Radiohead. They represent musical rule-breaking at its finest. They are true innovators in modern music, haunting, dark, and beautiful.
There are also a few movie soundtracks that make my shortlist:
Jerry Goldsmith’s soundtrack for Alien (1979). An absolutely iconic soundtrack. Dark, beautiful, desolate, and unnerving. It sets the stage for discomfort and dread like nothing before or since. The way it complements the visuals and the entire storyline is auditory perfection.
Ennio Morricone’s soundtrack for A Fistful of Dollars (1964). Not just this one, but all the Sergio Leone spaghetti western soundtracks. The Spanish guitar, the whistling, the spaces with just a simple flourish of a lonely flute. The music almost feels like the landscapes created it.
Matt> Honestly, I try my hardest not to be influenced by other music. If I’m struggling for inspiration, I’ll switch instruments. If a guitar is not producing results, I’ll switch to bass or synth, or electric guitar. Usually, it is a single sound or tone that sets the direction.
Matt> When I’m working on design and layouts I like to listen to trance/psychill/Psybient type music like Carbon Based Lifeforms, Stellardrone, Dreamstate Logic. Atmospheric-electronic mainly. When I’m writing, I’m all about silence!
Matt> I’ll always record at the highest quality the equipment and workflow can handle. But on-the-go MP3s are an abomination! There are simply not enough ones and zeroes to correctly reproduce the sound. Cymbals turn into a mushy white noise, overdriven guitars sound like a chainsaw with bronchitis. I don’t listen to MP3s ever, I’ll always download the full-res version. I would much rather have quality over quantity.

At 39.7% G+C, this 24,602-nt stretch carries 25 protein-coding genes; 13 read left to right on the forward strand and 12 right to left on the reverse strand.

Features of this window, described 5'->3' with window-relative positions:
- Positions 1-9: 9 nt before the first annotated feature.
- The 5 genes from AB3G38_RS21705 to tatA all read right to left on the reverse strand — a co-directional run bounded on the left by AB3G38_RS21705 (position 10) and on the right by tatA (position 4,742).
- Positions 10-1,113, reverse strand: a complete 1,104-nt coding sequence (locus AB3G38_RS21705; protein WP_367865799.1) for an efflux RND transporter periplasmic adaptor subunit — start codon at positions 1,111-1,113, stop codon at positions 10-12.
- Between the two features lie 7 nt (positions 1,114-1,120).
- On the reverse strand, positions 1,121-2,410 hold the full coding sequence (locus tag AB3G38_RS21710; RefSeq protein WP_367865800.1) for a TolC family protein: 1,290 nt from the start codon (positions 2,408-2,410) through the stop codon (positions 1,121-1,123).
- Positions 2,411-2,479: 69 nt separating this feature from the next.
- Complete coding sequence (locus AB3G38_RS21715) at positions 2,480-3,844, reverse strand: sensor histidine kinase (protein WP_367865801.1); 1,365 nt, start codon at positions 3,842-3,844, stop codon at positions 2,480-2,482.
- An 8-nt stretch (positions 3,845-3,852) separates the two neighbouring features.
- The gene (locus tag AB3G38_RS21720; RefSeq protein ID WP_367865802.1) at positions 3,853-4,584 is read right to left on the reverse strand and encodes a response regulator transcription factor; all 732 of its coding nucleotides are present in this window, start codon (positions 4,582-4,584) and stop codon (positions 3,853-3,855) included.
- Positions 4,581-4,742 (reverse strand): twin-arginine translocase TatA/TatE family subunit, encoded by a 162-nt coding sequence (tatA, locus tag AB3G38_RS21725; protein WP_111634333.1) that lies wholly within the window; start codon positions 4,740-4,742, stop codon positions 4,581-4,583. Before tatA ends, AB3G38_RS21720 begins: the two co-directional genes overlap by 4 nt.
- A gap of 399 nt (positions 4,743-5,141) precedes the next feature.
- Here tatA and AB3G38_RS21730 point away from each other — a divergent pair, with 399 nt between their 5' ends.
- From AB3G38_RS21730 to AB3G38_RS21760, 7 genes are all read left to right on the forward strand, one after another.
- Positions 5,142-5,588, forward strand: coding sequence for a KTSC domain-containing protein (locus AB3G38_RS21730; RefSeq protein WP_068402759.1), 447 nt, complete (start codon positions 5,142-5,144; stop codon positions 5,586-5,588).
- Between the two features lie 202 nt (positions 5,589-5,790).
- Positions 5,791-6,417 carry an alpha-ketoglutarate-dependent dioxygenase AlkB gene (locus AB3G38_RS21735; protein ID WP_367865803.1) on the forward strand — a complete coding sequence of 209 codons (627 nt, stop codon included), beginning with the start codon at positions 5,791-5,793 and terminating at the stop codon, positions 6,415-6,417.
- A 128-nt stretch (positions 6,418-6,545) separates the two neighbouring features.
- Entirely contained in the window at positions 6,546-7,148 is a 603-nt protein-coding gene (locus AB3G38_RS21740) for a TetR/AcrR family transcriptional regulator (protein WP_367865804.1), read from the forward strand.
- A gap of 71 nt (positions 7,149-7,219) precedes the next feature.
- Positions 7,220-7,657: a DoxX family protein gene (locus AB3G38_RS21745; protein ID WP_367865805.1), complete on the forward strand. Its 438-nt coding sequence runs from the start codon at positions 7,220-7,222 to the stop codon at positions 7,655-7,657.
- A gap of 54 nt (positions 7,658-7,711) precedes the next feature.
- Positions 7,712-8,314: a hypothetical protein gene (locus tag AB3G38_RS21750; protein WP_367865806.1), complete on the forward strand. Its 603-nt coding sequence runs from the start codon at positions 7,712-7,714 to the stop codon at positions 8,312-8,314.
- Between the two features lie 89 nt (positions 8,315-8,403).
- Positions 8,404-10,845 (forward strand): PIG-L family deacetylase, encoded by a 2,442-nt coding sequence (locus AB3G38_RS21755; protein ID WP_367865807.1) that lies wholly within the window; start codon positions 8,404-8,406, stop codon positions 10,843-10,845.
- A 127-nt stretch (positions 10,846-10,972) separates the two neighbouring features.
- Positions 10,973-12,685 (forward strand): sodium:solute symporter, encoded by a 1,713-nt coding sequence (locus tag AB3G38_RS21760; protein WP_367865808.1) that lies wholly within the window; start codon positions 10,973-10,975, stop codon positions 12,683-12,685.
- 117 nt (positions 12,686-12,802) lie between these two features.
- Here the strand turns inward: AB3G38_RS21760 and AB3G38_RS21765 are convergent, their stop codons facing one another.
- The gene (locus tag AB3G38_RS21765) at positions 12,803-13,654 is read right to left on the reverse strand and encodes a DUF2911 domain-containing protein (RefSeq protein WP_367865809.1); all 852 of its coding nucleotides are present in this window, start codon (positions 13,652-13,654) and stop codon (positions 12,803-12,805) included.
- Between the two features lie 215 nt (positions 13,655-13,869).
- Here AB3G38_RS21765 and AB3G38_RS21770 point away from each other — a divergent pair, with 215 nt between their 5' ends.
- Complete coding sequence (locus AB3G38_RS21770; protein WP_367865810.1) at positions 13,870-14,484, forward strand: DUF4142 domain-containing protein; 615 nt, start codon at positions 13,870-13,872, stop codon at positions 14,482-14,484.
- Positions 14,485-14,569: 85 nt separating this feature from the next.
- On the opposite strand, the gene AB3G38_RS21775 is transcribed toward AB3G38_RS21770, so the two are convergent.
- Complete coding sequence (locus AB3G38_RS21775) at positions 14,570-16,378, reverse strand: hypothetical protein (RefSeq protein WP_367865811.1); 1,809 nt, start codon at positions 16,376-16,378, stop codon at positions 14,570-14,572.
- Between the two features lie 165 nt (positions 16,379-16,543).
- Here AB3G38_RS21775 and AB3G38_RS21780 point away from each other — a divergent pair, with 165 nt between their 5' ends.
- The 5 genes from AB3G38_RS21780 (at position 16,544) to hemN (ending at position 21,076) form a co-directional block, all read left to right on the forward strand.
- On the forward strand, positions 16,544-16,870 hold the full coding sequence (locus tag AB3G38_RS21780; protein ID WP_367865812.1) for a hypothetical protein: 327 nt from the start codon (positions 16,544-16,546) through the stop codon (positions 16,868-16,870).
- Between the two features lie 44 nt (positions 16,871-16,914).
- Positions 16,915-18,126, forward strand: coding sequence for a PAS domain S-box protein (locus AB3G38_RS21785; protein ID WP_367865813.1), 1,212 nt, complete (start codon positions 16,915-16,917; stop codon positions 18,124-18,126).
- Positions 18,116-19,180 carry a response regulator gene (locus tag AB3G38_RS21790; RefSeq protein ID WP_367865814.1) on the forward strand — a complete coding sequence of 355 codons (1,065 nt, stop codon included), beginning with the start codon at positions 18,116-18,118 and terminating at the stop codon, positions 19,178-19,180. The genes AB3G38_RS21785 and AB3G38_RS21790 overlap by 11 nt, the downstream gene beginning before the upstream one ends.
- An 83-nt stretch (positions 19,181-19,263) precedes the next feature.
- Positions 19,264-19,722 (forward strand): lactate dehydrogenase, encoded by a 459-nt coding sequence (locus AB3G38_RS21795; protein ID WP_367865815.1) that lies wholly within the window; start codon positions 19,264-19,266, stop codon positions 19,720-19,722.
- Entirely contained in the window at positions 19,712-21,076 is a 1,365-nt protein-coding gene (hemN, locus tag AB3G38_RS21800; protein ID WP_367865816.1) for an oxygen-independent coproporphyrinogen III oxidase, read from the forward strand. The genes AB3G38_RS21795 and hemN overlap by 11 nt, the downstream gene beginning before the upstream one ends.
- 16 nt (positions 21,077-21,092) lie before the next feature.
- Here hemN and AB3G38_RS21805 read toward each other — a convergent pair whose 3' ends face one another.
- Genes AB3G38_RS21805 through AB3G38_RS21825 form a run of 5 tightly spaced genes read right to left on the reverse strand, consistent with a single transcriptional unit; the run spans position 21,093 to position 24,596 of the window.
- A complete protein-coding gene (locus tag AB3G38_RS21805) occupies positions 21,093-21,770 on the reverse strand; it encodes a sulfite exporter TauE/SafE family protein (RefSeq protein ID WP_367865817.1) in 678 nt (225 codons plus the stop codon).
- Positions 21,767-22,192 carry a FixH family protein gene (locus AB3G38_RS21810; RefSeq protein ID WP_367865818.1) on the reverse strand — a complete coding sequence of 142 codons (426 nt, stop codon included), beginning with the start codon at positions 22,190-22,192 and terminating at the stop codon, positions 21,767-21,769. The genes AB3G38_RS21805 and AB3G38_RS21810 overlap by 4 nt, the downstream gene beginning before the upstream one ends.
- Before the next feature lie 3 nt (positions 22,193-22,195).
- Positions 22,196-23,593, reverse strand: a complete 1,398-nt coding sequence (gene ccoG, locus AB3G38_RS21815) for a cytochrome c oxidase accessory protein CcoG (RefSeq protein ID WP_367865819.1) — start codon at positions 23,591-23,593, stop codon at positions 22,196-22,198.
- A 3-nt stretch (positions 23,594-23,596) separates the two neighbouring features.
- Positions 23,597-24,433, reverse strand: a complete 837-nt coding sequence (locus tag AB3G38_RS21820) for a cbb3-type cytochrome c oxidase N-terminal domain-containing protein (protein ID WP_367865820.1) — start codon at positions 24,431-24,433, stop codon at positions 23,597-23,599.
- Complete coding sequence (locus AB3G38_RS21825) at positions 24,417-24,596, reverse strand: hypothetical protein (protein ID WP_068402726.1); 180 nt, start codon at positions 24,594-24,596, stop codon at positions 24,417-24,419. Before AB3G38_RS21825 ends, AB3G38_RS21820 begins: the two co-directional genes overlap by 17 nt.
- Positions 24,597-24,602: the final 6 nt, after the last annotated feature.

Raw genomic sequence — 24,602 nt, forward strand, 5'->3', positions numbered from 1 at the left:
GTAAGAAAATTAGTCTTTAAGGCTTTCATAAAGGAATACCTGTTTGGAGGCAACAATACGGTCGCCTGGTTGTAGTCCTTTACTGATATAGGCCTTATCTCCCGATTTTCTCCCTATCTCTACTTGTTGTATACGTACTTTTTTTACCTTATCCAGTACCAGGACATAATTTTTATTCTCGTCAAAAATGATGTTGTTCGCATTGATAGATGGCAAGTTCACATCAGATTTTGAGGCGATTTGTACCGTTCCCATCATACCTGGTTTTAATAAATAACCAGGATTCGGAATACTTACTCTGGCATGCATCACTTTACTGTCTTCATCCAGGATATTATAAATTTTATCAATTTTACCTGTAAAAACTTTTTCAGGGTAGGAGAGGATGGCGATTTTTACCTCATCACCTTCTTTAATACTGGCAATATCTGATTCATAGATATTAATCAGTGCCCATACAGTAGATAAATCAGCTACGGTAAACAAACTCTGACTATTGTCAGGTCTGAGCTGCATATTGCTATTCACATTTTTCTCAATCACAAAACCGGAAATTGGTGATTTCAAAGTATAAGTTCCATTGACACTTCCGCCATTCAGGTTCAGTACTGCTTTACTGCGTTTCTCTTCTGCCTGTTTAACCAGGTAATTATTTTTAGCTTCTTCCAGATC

Matt> It could be anything from Frank Sinatra or Julie London to Iron Maiden, Placebo, Hawkwind. Jazz, pop, rock, electronic, metal, ambient, electronic. It really could be anything. So, I guess the answer is that there’s no ‘typical’ listening day.
Matt> I’ve lost count of hard drives I have loaded with years of recordings, literally hundreds of tracks. One day I’ll have to collate them and archive them properly. From a listening perspective, I really do love the sound of vinyl. And I still enjoy a five-disc CD player. Pretty sure I’ll never go back to cassette tapes, but hear they are making a comeback!
Matt> I’ve always been a design, tech, and engineering geek and as interested in three-dimensional creativity as I am in the two dimensional, so it was only natural to design and build my own instruments. I’ve designed and built acoustic and electric guitars, tube amps, FX pedals, synthesiser modules. A couple of years ago I built a cristal baschet (sometimes referred to as a glass piano). A friend sent me a link to a video of someone playing one with a note: “You should build one of these!” Five minutes later I was sketching rough plans and ordering parts on eBay! I’m currently building a vinyl record cutting machine and a hurdy-gurdy, both are very complex. I may have bitten off more than I can chew.